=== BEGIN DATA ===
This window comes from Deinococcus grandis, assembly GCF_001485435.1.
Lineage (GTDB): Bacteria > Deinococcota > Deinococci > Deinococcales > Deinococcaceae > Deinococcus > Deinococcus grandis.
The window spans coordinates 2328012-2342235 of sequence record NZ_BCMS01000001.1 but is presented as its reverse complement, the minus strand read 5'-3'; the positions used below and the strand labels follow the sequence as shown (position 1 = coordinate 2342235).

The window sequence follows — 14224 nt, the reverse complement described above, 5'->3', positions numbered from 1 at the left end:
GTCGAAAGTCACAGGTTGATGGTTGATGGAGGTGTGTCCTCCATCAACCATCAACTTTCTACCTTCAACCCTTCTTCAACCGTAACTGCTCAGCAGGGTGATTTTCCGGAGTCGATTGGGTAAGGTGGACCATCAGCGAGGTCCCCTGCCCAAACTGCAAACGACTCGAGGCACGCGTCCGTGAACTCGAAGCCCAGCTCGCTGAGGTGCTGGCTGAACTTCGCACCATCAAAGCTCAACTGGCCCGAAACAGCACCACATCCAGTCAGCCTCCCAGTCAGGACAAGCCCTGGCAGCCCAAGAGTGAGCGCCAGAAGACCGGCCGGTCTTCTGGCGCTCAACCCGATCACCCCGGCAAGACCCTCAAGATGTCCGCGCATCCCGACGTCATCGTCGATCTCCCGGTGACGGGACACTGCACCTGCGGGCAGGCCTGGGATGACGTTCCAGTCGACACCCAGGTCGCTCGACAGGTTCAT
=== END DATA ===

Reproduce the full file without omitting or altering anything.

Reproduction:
This window comes from Deinococcus grandis, assembly GCF_001485435.1.
Lineage (GTDB): Bacteria > Deinococcota > Deinococci > Deinococcales > Deinococcaceae > Deinococcus > Deinococcus grandis.
The window spans coordinates 2328012-2342235 of sequence record NZ_BCMS01000001.1 but is presented as its reverse complement, the minus strand read 5'-3'; the positions used below and the strand labels follow the sequence as shown (position 1 = coordinate 2342235).

The window sequence follows — 14224 nt, the reverse complement described above, 5'->3', positions numbered from 1 at the left end:
GTCGAAAGTCACAGGTTGATGGTTGATGGAGGTGTGTCCTCCATCAACCATCAACTTTCTACCTTCAACCCTTCTTCAACCGTAACTGCTCAGCAGGGTGATTTTCCGGAGTCGATTGGGTAAGGTGGACCATCAGCGAGGTCCCCTGCCCAAACTGCAAACGACTCGAGGCACGCGTCCGTGAACTCGAAGCCCAGCTCGCTGAGGTGCTGGCTGAACTTCGCACCATCAAAGCTCAACTGGCCCGAAACAGCACCACATCCAGTCAGCCTCCCAGTCAGGACAAGCCCTGGCAGCCCAAGAGTGAGCGCCAGAAGACCGGCCGGTCTTCTGGCGCTCAACCCGATCACCCCGGCAAGACCCTCAAGATGTCCGCGCATCCCGACGTCATCGTCGATCTCCCGGTGACGGGACACTGCACCTGCGGGCAGGCCTGGGATGACGTTCCAGTCGACACCCAGGTCGCTCGACAGGTTCAT